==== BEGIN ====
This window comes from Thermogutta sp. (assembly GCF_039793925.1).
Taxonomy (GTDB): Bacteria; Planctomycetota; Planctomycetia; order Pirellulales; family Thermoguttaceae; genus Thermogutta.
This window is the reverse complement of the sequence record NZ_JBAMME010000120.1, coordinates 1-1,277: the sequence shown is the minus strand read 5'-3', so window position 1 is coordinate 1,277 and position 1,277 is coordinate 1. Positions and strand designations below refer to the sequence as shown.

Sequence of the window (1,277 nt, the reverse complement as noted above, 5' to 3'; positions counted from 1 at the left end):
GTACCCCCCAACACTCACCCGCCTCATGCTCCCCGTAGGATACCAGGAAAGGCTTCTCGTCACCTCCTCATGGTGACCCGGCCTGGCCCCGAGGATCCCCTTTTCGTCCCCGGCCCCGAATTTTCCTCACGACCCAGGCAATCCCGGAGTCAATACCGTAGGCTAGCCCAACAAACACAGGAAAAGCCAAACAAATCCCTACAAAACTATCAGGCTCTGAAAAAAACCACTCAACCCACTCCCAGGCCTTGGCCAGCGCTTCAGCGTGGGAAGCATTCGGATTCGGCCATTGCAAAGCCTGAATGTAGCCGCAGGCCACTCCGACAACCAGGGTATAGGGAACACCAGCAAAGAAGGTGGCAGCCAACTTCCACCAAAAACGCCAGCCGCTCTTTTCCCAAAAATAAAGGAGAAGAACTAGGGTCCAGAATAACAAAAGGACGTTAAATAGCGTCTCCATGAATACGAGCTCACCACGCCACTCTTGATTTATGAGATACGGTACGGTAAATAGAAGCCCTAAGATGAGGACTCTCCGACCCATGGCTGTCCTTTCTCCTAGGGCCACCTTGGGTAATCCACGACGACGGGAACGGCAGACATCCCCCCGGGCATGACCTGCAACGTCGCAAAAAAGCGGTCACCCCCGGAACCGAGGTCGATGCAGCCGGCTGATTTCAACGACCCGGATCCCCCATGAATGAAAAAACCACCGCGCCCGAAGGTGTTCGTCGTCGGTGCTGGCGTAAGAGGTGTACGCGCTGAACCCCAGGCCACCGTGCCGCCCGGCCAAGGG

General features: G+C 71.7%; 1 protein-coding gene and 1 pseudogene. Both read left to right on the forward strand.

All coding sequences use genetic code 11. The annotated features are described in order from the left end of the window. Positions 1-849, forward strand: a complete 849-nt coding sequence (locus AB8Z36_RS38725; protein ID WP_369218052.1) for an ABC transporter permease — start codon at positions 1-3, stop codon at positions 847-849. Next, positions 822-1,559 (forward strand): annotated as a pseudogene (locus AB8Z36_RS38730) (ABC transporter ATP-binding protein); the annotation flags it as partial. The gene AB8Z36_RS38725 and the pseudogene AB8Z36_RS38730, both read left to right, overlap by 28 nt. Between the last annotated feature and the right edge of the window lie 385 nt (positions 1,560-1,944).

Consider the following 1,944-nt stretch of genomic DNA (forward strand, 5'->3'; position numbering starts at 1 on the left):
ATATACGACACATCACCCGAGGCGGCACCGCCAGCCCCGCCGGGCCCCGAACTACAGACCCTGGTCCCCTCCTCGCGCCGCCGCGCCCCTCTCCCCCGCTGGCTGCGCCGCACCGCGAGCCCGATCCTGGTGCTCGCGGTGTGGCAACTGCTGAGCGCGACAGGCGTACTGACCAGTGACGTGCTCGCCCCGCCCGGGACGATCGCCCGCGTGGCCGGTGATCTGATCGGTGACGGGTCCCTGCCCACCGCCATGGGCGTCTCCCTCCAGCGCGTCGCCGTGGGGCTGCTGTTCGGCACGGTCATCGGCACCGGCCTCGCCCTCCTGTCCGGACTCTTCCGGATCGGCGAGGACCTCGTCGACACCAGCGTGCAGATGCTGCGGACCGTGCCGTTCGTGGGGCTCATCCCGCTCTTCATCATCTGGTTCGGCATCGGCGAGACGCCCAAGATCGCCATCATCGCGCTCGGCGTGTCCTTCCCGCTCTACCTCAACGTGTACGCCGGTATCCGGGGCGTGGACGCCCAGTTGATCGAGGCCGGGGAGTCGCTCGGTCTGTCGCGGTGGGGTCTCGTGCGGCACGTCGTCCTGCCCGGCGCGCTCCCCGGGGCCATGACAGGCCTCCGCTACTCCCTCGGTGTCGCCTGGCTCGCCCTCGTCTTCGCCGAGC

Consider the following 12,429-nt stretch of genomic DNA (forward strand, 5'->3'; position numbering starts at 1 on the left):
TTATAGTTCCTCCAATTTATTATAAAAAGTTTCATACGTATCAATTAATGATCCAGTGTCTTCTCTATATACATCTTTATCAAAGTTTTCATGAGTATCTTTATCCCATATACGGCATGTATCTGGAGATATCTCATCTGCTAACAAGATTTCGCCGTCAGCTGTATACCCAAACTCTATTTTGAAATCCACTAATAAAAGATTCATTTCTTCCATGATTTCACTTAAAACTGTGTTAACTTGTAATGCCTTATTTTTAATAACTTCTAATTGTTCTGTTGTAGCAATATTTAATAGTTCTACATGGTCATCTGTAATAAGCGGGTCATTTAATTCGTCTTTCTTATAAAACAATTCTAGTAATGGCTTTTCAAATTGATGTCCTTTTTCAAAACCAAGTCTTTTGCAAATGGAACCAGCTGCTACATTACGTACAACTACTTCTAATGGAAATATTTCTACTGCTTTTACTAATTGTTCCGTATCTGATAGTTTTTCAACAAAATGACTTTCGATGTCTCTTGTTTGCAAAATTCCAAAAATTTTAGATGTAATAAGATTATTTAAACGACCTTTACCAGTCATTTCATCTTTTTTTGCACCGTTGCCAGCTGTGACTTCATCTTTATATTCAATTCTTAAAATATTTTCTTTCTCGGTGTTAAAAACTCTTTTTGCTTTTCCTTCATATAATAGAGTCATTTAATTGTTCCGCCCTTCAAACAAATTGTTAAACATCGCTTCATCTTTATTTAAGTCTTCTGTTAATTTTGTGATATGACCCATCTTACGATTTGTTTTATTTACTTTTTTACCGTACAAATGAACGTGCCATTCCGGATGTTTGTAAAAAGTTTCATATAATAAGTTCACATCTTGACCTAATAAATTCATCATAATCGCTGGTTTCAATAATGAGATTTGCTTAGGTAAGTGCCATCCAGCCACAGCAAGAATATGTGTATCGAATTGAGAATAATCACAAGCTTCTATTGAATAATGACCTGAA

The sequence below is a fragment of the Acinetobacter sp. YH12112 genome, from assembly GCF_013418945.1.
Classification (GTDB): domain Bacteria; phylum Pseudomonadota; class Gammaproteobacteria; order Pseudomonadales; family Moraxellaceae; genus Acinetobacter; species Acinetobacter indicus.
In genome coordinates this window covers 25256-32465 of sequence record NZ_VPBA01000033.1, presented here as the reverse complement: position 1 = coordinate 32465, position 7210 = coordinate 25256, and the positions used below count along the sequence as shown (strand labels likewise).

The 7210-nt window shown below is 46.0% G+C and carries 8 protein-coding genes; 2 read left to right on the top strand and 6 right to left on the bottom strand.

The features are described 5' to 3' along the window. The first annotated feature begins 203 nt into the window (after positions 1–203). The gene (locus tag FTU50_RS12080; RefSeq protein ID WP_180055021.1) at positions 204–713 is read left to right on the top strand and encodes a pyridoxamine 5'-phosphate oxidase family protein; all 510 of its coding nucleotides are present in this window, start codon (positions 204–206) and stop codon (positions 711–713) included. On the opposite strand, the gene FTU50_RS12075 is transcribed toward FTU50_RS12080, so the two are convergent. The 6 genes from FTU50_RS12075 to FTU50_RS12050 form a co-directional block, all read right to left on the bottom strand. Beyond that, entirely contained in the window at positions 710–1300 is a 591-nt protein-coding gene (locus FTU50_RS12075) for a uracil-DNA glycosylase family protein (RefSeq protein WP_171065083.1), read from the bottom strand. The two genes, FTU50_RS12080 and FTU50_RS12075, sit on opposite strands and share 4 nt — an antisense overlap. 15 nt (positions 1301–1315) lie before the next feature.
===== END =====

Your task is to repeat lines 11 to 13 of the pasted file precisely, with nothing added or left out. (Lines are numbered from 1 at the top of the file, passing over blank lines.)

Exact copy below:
TTATAGTTCCTCCAATTTATTATAAAAAGTTTCATACGTATCAATTAATGATCCAGTGTCTTCTCTATATACATCTTTATCAAAGTTTTCATGAGTATCTTTATCCCATATACGGCATGTATCTGGAGATATCTCATCTGCTAACAAGATTTCGCCGTCAGCTGTATACCCAAACTCTATTTTGAAATCCACTAATAAAAGATTCATTTCTTCCATGATTTCACTTAAAACTGTGTTAACTTGTAATGCCTTATTTTTAATAACTTCTAATTGTTCTGTTGTAGCAATATTTAATAGTTCTACATGGTCATCTGTAATAAGCGGGTCATTTAATTCGTCTTTCTTATAAAACAATTCTAGTAATGGCTTTTCAAATTGATGTCCTTTTTCAAAACCAAGTCTTTTGCAAATGGAACCAGCTGCTACATTACGTACAACTACTTCTAATGGAAATATTTCTACTGCTTTTACTAATTGTTCCGTATCTGATAGTTTTTCAACAAAATGACTTTCGATGTCTCTTGTTTGCAAAATTCCAAAAATTTTAGATGTAATAAGATTATTTAAACGACCTTTACCAGTCATTTCATCTTTTTTTGCACCGTTGCCAGCTGTGACTTCATCTTTATATTCAATTCTTAAAATATTTTCTTTCTCGGTGTTAAAAACTCTTTTTGCTTTTCCTTCATATAATAGAGTCATTTAATTGTTCCGCCCTTCAAACAAATTGTTAAACATCGCTTCATCTTTATTTAAGTCTTCTGTTAATTTTGTGATATGACCCATCTTACGATTTGTTTTATTTACTTTTTTACCGTACAAATGAACGTGCCATTCCGGATGTTTGTAAAAAGTTTCATATAATAAGTTCACATCTTGACCTAATAAATTCATCATAATCGCTGGTTTCAATAATGAGATTTGCTTAGGTAAGTGCCATCCAGCCACAGCAAGAATATGTGTATCGAATTGAGAATAATCACAAGCTTCTATTGAATAATGACCTGAA

The sequence below is a fragment of the Acinetobacter sp. YH12112 genome, from assembly GCF_013418945.1.
Classification (GTDB): domain Bacteria; phylum Pseudomonadota; class Gammaproteobacteria; order Pseudomonadales; family Moraxellaceae; genus Acinetobacter; species Acinetobacter indicus.